One way to deal with this is to use

Of course, interval arithmetic is no panacea: it may be that the final interval is too wide to be useful. However this indicates that the problem was probably ill-conditioned or poorly computed: if the same computation had been performed with normal floating point numbers, the final floating point value would probably not have been near the true real value, and there would have been no indication that there might be a problem.

In ECL

An example of using bounded reals to safely compute the square root of 2:

- Bounded reals are written as two floating point bounds separated by a double underscore (e.g.
1.5__2.0,1.0__1.0,3.1415926535897927__3.1415926535897936)- Other numeric types can be converted to bounded reals by giving them a
breal/1wrapper, or by callingbreal/2directly- Bounded reals are not usually entered directly by the user; normally they just occur as the results of computations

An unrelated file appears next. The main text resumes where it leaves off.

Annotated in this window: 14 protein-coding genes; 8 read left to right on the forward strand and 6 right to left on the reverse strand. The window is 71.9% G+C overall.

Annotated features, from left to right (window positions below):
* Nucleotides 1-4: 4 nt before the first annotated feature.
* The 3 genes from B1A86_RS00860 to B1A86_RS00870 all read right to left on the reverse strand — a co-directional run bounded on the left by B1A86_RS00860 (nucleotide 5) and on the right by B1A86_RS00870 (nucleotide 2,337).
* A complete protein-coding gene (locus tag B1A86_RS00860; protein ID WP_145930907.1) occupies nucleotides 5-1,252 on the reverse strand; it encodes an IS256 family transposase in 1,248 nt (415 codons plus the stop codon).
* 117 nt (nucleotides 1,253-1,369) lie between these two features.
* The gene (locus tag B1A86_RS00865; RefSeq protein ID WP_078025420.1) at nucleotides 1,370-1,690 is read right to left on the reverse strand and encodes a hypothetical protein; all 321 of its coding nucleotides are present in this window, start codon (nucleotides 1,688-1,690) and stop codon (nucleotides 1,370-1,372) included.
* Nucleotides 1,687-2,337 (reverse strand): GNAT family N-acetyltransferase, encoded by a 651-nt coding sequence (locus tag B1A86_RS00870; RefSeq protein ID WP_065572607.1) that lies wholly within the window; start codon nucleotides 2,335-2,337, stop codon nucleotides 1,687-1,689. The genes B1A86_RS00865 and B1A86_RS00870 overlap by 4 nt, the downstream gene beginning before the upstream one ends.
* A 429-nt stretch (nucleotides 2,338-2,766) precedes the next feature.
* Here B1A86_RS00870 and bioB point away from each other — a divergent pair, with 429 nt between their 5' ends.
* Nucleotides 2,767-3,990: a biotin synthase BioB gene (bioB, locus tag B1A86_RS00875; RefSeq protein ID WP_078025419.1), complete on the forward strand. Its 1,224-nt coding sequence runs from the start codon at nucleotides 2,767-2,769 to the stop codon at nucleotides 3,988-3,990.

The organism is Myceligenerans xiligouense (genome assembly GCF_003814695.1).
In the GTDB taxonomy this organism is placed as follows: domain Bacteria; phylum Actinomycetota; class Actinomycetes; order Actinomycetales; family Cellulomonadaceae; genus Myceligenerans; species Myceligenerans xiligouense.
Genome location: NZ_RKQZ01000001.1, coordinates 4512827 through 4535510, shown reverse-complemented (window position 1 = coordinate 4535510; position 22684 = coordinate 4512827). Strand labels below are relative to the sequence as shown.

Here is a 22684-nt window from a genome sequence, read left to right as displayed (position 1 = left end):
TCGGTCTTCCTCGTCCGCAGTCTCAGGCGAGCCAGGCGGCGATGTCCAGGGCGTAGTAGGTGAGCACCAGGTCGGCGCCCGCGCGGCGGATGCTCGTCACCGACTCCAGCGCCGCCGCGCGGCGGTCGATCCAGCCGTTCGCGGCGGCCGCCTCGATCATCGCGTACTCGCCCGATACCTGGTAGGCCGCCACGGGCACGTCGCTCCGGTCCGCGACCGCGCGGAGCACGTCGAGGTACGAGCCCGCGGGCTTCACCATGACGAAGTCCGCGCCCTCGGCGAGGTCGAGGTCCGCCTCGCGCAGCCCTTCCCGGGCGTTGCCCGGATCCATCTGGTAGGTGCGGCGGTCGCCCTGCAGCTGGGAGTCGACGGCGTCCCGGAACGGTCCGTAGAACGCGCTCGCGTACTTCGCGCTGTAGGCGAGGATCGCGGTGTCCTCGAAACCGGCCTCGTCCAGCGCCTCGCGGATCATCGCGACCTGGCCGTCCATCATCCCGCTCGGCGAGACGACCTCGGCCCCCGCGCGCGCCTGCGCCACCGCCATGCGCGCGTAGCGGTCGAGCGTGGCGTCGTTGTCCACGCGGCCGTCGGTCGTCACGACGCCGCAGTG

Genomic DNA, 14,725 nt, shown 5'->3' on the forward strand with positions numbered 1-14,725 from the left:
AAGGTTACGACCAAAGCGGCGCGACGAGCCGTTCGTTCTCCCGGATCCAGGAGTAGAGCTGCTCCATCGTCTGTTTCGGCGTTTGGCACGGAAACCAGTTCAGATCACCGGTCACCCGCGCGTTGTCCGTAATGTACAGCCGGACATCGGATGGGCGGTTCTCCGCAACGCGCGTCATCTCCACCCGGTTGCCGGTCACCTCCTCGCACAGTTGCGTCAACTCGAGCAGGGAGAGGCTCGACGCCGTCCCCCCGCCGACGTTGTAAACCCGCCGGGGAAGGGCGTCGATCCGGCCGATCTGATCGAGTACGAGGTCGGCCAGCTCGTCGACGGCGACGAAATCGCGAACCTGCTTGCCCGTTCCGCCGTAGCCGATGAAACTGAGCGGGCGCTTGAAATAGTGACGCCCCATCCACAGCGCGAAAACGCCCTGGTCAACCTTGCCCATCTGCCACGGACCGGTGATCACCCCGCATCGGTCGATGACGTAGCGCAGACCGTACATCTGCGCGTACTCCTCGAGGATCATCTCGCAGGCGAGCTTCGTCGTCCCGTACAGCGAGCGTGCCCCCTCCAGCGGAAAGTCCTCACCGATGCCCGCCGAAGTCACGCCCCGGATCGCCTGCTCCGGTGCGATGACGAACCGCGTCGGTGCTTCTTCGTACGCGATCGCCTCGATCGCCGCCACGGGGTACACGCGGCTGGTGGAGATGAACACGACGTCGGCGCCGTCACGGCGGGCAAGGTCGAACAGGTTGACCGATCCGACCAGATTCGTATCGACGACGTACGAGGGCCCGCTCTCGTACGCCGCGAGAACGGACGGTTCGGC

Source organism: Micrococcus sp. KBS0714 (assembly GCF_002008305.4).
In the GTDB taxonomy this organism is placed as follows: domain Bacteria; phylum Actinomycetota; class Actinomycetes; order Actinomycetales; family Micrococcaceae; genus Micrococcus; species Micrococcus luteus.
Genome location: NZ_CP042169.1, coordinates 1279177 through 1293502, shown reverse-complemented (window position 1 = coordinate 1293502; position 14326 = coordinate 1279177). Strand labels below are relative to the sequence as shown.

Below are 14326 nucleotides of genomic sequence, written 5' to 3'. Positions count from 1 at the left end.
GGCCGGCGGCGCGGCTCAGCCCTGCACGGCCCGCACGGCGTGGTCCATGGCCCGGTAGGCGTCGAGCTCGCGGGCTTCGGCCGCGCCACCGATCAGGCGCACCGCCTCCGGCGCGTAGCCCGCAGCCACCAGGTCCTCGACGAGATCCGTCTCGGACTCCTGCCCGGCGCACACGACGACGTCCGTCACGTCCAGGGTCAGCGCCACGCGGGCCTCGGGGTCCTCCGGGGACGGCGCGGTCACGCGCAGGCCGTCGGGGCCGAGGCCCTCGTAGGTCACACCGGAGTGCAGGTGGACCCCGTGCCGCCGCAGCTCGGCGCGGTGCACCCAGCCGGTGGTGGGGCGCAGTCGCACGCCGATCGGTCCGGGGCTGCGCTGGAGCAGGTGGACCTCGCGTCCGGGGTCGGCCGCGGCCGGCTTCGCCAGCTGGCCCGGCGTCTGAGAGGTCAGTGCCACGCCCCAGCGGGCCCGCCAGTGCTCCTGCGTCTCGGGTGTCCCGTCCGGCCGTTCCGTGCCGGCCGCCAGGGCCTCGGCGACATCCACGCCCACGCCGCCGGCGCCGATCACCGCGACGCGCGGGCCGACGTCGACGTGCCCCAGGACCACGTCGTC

- A bounded real represents a single real number whose value is known to lie somewhere between the bounds and is uncertain only because of the limited precision with which is has been calculated
- An arithmetic operation is only performed using bounded reals if at least one of its arguments is a bounded real

Figure 9.1: Bounded reals

To see how using ordinary floating point numbers can lead to inaccuracy, try dividing 1 by 10, and then adding it together 10 times. Using floats the result is not 1.0; using bounded reals the computed interval contains 1.0 and gives an indication of how much potential error there is:?- X is sqrt(breal(2)). X = 1.4142135623730949__1.4142135623730954 Yes

?- Y is float(1) / 10, X is Y + Y + Y + Y + Y + Y + Y + Y + Y + Y. X = 0.99999999999999989 Y = 0.1 Yes ?- Y is breal(1) / 10, X is Y + Y + Y + Y + Y + Y + Y + Y + Y + Y. X = 0.99999999999999978__1.0000000000000007 Y = 0.099999999999999992__0.1 Yes